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The Green File / La filière verte > Comment "Wood waste gets a home, for now"

Wood waste gets a home, for now
par Ross Nichol, affiché le 6:10 PM, Septembre 2, 2009
Wood waste gets a home, for now

Theresa Mcmanus, The Record
Published: Wednesday, September 02, 2009

Royal City residents are making use of a pilot project that's trying to highlight the fact that wood doesn't have to be wasted.

Metro Vancouver's new "home reno wood depot" has been set up outside the Coquitlam Home Depot store to explore ways to reduce the massive quantity of wood being buried in landfills.

The pilot project, which started Aug. 3, runs until Sept. 30 (7 a.m. to 9 p.m. on weekdays and 7 a.m. to 6 p.m. on weekends).

So far it has been quite popular," said Greg Valou, a communications officer with Metro Vancouver. "We get about four to five tonnes a day."

According to Metro Vancouver, more than 20 per cent of the waste generated in the region is wood, much of it being lumber and wood products disposed of by the residential and commercial sector. That's enough wood to fill more than 15,000 dump trucks.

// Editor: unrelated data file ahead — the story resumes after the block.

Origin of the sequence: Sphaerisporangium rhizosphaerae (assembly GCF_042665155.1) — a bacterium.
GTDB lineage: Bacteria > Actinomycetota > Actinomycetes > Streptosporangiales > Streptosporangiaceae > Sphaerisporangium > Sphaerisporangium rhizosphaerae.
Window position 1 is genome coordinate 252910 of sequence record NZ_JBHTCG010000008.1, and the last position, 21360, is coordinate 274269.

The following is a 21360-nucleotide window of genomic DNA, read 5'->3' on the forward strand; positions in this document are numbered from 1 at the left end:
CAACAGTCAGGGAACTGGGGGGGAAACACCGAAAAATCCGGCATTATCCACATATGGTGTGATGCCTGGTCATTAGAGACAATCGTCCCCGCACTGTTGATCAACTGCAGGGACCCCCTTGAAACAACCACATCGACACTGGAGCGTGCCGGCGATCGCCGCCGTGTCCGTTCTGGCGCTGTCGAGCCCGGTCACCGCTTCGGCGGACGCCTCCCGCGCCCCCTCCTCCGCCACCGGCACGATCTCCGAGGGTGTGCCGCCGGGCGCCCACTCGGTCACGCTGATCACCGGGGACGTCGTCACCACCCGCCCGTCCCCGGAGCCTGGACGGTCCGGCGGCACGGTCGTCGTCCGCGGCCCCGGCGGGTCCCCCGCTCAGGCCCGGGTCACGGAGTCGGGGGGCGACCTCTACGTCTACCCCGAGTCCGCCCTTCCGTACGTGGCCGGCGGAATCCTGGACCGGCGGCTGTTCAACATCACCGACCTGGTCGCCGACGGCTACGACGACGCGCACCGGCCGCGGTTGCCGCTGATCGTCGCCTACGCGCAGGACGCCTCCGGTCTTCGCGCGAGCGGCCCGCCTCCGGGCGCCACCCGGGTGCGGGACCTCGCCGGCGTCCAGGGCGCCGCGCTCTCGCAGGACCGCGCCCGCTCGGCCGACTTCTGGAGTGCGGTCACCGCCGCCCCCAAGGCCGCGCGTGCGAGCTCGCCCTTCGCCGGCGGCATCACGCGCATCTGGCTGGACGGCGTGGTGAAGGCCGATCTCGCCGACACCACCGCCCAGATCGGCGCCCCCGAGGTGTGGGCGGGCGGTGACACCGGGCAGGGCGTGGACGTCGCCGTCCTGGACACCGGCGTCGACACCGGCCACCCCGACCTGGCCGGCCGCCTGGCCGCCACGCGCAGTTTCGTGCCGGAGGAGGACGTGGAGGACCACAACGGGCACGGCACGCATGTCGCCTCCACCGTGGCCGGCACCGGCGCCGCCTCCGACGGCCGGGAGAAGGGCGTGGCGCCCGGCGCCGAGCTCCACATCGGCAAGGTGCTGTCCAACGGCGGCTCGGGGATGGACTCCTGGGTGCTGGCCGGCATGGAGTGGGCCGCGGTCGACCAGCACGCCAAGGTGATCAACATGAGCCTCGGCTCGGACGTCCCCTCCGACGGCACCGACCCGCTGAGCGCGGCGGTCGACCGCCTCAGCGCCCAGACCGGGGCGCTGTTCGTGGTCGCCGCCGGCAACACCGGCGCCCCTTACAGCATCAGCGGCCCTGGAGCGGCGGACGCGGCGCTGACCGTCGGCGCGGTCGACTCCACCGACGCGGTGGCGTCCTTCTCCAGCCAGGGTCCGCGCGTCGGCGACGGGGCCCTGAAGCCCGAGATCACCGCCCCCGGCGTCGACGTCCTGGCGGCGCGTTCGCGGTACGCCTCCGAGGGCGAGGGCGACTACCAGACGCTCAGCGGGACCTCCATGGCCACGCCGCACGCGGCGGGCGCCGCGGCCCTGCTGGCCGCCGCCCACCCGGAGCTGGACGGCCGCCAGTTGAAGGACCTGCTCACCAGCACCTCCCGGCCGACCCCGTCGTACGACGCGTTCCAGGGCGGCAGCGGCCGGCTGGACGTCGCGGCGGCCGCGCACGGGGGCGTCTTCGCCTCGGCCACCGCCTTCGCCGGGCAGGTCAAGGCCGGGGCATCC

The pilot project is investigating the financial, social and environmental viability of establishing recycling depots for home renovation waste near home renovation outlets.

"Facilities that recycle construction and demolition waste from major projects are already well-established in this region," said Metro Vancouver waste management committee vice-chair Joe Trasolini in a press release. "This demonstration project will help us learn how to divert more wood and construction waste from the growing home renovation market."

Valou said the idea is that people who are heading to Home Depot to buy some construction supplies would use the trip to drop off items for recycling.

"We are making it convenient for people to drop off the waste," he said.

Valou noted that when construction materials are disposed of at landfills, people must pay a tipping fee. There is no charge to take the items to the home reno wood depot.

Instead of going into landfills, Valou said the wood that is collected at the depot is being trucked to Urban Wood Waste Recyclers, who will chip it for hot fuel, composting and mulch.

The Coquitlam Home Depot participating in the pilot project is located at 1900 United Boulevard.

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